So, it appears that Disney bosses will allow a same-sex kiss to be included in the final cut of Pixar Animation Studios’ highly-anticipated upcoming feature, Lightyear. Considering the news comes after CEO Bob Chapek was grilled for not being sufficiently outspoken against Florida legislation than a very vocal contingent, the decision was viewed by some to be a pandering play to appease those masses.
This is the latest attempt by Disney to drop LGBTQ+ representation into its movies. They’ve had a lesbian couple kissing in the background of a victory celebration in Star Wars: The Force Awakens, one of the Russo Brothers playing a gay man at the beginning of Avengers: Endgame, Josh Gad turning LeFou flamboyantly gay in the Beauty and the Beast remake, Billy Eichel turning Nathan Lane’s wise guy Timone into an overtly gay meerkat (just because Nathan Lane is gay does not mean Timone was actually gay, but I digress), and Jack Whitehall playing the very effeminate gay brother to Emily Blunt’s Lily Howden in Disney’s Jungle Cruise movie. All of these character add-ins or changes have been subtle–albeit at different levels–but the announcement of each instance has sparked controversy. And on top of that, Disney will create a “task force” to ensure more LGBTQ+ representation is included in content going forward.
Whether or not it is simply due to social pressure, the further inclusion of overtly LGBTQ+ content is arguably inevitable. But, I have to admit, in every instance–especially in Pixar’s Toy Story spinoff, Disney is asking for more trouble than it has to take. Because rather than adding “inclusiveness” through introducing new characters and new stories, Disney is altering the characters and stories fans already know and forcing them to accept it.
There are more examples, but all of the ones I have mentioned have one thing in common: Disney is choosing to squeeze LGBTQ+ inclusion into already established classic IP. Generations of people have grown up on these movies and their characters. Obviously, people would want to share elements of their childhood with their own kids. Disney has always been SAFE in that regard. The story, and the world of that story, is already checked out as something watchable that–as Walt said–the parents and the children can have fun experiencing together. Too many people already take ownership of these characters and stories.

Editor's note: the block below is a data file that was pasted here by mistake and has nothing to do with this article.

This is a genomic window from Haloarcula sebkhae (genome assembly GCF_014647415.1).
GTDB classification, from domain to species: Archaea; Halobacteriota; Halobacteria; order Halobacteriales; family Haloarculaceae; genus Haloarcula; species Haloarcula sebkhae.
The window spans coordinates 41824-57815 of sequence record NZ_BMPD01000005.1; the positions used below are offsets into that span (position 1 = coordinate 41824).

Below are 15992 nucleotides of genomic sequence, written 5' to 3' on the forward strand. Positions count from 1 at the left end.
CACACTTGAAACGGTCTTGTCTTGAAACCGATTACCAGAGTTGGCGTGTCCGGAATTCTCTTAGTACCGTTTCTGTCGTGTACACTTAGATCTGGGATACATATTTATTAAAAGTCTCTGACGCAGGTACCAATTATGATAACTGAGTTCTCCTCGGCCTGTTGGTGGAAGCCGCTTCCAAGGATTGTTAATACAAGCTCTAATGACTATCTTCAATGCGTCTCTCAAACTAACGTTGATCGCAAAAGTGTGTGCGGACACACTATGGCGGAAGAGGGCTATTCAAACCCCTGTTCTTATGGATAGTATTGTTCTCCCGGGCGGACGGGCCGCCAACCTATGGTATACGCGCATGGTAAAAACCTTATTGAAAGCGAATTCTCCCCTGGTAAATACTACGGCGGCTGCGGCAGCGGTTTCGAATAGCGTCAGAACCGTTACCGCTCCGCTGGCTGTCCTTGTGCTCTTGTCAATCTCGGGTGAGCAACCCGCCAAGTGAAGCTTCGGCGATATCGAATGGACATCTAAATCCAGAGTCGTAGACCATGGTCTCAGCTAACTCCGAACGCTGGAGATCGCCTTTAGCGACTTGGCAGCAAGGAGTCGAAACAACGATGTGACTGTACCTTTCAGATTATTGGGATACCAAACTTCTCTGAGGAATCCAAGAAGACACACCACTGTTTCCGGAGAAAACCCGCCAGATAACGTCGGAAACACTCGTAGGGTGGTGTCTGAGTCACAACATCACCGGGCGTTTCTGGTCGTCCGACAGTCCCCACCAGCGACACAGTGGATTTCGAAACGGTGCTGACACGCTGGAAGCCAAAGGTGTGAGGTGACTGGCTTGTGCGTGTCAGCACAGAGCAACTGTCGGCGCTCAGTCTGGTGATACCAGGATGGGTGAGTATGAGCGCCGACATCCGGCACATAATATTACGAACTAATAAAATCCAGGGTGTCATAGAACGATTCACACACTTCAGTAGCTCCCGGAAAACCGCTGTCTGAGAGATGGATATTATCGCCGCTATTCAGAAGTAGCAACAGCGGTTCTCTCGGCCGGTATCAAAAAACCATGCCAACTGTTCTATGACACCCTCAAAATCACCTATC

The now-Legacy Characters and Stories are already accepted by everyone. They have proven that LGBTQ+ content is not necessary for them to achieve success. And, here is the inconvenient truth: a lot of parents and Disney fans are not okay with exposing their kids to same-sex stuff yet. So, ironically, a remake designed to be more inclusive actually becomes less inclusive.
On top of that, Disney’s add-ins are also insulting to the stories and the fans pushing for them. On the fan front, Disney filmmakers are continuing to say that it is not worth the money to create a whole new movie and character for the LGBTQ+. So, they recycle pre-existing characters that are already proven to be successful in making sure the representation is profitable and expect the concerned fans to be distracted by being given a classic character. On the story front, Disney’s add-ins are unnecessary to the fulfillment of the stories and intentionally distract from them, especially when the add-ins are announced like they were for Jungle Cruise and Lightyear.